Iranian intelligence police tortured a 35-year-old inmate to death in western Iran. According to local reports, the man identified as Bahman Oghabi was brutally beaten until he passed out in an Islamabad police station, and later passed away in the hospital. Bahman Oghabi was detained on December 31, 2020. He was beaten at the police station on January 3 and was in intensive care under strict security after he passed out. According to the report, the police told the Oghabi family that their son went in a coma after taking tramadol (a painkiller). His family said Oghabi did not even smoke let alone take any drugs.
Two Turkic minority rights activists in Ardabil, northwestern Iran were sentenced to four months of prison and 40 lashes each by a court in Ardabil. the two men were identified as Maysam Jolani and Ali Khairju. Their trial, presided over by Judge Sajjad Habibi, was held on December 1, 2020. They were both charged with “participation in disrupting public order”.
Meanwhile, five other Turk activists Yasaman Zafari, Hakimeh Ahmadi, Rahim Sasani, Sadullah Sasani and Mehdi Pourali were sentenced a total of five years in prison and 300 lashes. The sentences against these activists have been suspended for four years.
January 2021 was marked by widespread violations of prisoners’ rights.
Political prisoners and prisoners of conscience Abolfazl Ghasali, Yousef Kari, Abbas Lesani, Siamak Mirzaei, Ali and Reza Vaseqi went on hunger strike to protest including the mistreatment of prisoners and the authorities’ failure to address the basic demands of the prison.
Jasem Heydari, Ali Khasraji, Hossein Seilavi, Ali Motiri, and Ali Mojaddam sewed their lips and started a hunger strike on January 23, 2021 to protest mistreatment of inmates by prison guards and authorities and depriving them of visitation.
In yet another case, Hadi Rostami, the 4 fingers of whose right hand are due to be amputated, attempted suicide on January 18, by swallowing glass splinters. He did so to protest being detained in a high security ward in the Central Prison of Urmia. He was taken to hospital.
Denial of treatment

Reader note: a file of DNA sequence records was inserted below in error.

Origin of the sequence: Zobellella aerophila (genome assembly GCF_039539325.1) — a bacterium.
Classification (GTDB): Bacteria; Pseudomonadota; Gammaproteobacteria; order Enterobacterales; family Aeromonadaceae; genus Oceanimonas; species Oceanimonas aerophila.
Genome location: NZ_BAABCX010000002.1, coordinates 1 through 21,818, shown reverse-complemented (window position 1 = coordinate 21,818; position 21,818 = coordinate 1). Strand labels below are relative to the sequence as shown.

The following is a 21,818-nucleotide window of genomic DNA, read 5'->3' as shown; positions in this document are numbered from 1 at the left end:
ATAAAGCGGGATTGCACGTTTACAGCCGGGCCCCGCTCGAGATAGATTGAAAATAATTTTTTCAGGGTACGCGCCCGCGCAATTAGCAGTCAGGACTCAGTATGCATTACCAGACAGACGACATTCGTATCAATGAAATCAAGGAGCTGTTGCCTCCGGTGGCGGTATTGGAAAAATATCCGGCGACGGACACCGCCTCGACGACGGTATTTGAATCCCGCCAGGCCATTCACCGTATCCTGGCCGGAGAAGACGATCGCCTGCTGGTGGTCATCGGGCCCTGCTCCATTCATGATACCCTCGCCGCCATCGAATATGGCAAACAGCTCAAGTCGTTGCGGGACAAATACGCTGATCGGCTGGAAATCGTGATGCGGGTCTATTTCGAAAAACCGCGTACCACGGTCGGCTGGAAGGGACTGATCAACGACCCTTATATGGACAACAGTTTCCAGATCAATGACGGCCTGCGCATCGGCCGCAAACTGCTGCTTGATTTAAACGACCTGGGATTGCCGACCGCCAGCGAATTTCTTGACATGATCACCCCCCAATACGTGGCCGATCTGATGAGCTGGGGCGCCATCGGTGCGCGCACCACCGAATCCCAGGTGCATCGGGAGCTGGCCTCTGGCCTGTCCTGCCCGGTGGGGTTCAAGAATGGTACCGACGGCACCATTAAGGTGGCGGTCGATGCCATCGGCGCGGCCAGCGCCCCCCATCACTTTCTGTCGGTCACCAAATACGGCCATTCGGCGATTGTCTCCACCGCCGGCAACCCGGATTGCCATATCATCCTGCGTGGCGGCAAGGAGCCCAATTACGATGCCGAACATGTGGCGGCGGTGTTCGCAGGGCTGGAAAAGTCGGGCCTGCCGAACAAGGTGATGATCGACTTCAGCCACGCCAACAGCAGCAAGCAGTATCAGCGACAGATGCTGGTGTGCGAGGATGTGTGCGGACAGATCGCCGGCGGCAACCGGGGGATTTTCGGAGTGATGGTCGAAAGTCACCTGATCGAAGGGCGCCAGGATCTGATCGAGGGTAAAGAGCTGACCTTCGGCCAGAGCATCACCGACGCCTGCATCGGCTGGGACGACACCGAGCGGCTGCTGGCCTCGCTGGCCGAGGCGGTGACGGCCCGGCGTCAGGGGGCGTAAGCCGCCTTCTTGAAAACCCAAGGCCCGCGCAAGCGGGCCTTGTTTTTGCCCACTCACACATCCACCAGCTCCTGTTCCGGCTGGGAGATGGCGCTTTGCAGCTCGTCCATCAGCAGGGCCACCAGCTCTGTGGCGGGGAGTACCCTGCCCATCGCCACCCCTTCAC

Khaled Pirzadeh, a political prisoner held at the Greater Tehran Penitentiary, was transferred to the prison’s infirmary on January 1, due to heart problems, but authorities refused to send him to the hospital to receive adequate medical care.
Ali Nouri, a civil rights activist held at Evin Prison, was denied medical treatment despite severe kidney pain. With symptoms such as nausea, dizziness, raising the heart rate and decreasing body temperature on January 8, while he was unable to walk due to severe pain, he was taken to Evin Prison’s infirmary on a stretcher. However, prison authorities refused to send him to a civic hospital.
Political prisoner Raheleh Ahmadi is in dire health and on the point of paralysis. “Despite growing concern of physicians over the possibility of her becoming paralyzed, no decision has been taken for starting medical treatment of this prisoner,” said lawyer Mostafa Nili about the situation of political prisoner Raheleh Ahmadi. She must be urgently granted medical leave, but nothing as such has happened, yet.”
The authorities of Kachuii Prison, in Karaj, failed to take action regarding an urgent test for Monireh Arabshahi who has difficulty breathing because of the swelling of her throat. On December 13, 2020, a specialist doctor in Kachuii Prison ordered a test for Monireh Arabshahi to be done within 48 hours. This test was not done. Monireh Arabshahi needs to have her thyroid gland scanned and undergo surgery according to doctor’s diagnosis.